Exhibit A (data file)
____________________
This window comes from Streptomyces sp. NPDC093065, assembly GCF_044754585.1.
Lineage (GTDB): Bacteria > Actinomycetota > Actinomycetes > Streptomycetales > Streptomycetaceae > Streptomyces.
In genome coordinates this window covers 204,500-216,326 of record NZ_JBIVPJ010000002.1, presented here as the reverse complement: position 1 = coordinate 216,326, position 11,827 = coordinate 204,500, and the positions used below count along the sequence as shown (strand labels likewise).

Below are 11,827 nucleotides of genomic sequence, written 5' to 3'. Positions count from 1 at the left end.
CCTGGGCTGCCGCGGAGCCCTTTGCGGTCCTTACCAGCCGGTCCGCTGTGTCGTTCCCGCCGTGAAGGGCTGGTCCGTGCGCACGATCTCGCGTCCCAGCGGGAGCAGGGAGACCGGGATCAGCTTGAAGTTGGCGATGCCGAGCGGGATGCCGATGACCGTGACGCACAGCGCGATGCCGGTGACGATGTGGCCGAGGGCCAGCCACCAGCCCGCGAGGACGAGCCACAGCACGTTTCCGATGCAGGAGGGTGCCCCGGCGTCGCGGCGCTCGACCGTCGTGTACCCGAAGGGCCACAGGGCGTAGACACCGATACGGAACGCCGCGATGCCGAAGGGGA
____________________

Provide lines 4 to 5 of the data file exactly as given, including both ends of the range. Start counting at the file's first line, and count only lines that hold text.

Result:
Below are 11,827 nucleotides of genomic sequence, written 5' to 3'. Positions count from 1 at the left end.
CCTGGGCTGCCGCGGAGCCCTTTGCGGTCCTTACCAGCCGGTCCGCTGTGTCGTTCCCGCCGTGAAGGGCTGGTCCGTGCGCACGATCTCGCGTCCCAGCGGGAGCAGGGAGACCGGGATCAGCTTGAAGTTGGCGATGCCGAGCGGGATGCCGATGACCGTGACGCACAGCGCGATGCCGGTGACGATGTGGCCGAGGGCCAGCCACCAGCCCGCGAGGACGAGCCACAGCACGTTTCCGATGCAGGAGGGTGCCCCGGCGTCGCGGCGCTCGACCGTCGTGTACCCGAAGGGCCACAGGGCGTAGACACCGATACGGAACGCCGCGATGCCGAAGGGGA